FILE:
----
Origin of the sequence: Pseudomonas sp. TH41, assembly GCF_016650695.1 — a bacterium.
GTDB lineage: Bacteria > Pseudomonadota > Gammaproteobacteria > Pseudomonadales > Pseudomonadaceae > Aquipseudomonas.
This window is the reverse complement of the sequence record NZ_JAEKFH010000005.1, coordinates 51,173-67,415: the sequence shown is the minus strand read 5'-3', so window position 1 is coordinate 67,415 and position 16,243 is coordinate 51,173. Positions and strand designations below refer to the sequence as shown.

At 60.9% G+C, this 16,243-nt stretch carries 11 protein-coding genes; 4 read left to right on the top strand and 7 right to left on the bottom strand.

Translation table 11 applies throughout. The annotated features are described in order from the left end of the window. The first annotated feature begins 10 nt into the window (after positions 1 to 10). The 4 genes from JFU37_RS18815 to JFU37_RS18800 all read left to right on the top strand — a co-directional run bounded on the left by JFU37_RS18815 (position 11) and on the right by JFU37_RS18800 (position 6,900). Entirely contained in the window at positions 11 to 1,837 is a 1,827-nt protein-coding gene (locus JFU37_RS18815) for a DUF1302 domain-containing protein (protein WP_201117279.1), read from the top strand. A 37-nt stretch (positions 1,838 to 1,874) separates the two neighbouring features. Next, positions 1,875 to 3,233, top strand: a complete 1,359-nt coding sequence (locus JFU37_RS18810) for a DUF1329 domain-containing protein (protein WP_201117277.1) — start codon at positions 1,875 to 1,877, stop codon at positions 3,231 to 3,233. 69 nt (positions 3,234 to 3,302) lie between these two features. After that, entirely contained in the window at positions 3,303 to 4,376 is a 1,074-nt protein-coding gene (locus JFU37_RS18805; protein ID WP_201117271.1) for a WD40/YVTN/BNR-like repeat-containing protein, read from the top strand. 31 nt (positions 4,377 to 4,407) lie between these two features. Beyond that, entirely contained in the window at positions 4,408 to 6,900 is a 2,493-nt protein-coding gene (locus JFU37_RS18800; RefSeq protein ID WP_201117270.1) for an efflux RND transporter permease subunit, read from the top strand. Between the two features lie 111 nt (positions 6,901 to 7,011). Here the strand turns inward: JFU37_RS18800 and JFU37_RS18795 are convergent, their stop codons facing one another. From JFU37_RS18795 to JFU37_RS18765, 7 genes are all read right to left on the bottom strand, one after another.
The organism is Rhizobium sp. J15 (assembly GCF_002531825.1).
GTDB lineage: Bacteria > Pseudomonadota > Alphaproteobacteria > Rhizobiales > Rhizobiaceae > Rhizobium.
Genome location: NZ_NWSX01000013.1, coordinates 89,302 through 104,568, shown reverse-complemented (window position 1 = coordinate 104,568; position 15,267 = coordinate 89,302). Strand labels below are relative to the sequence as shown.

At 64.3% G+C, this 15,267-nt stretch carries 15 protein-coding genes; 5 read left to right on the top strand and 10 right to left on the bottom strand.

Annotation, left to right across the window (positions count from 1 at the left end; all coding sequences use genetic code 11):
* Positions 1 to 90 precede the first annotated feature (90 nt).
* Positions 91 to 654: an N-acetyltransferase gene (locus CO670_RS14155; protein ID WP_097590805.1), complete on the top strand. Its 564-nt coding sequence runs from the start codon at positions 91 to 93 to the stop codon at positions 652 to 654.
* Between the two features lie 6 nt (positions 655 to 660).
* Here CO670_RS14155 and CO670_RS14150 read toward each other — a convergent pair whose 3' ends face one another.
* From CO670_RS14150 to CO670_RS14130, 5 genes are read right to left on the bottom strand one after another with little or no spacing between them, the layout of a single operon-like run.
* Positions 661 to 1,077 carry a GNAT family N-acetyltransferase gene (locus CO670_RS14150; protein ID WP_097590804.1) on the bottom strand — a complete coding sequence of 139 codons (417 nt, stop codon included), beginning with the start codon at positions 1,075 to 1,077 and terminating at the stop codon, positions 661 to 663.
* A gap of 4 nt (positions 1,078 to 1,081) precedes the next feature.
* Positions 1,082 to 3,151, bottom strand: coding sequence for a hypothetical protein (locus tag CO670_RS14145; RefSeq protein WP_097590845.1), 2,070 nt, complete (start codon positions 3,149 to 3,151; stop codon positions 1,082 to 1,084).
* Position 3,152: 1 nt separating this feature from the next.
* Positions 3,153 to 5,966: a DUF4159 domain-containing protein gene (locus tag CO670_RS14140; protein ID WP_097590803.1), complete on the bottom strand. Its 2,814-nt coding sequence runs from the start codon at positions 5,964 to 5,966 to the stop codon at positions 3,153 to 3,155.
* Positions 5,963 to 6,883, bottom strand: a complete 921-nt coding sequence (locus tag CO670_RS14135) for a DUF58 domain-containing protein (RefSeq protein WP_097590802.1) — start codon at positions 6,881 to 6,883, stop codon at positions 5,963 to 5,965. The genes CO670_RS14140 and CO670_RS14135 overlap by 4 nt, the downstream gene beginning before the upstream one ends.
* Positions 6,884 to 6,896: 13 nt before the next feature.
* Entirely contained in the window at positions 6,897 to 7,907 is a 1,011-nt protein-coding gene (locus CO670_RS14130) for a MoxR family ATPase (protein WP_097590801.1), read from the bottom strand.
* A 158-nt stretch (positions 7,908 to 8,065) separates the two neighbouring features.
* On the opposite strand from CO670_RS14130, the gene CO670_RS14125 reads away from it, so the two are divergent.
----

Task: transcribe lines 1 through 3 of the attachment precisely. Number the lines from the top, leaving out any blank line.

Origin of the sequence: Pseudomonas sp. TH41, assembly GCF_016650695.1 — a bacterium.
GTDB lineage: Bacteria > Pseudomonadota > Gammaproteobacteria > Pseudomonadales > Pseudomonadaceae > Aquipseudomonas.
This window is the reverse complement of the sequence record NZ_JAEKFH010000005.1, coordinates 51,173-67,415: the sequence shown is the minus strand read 5'-3', so window position 1 is coordinate 67,415 and position 16,243 is coordinate 51,173. Positions and strand designations below refer to the sequence as shown.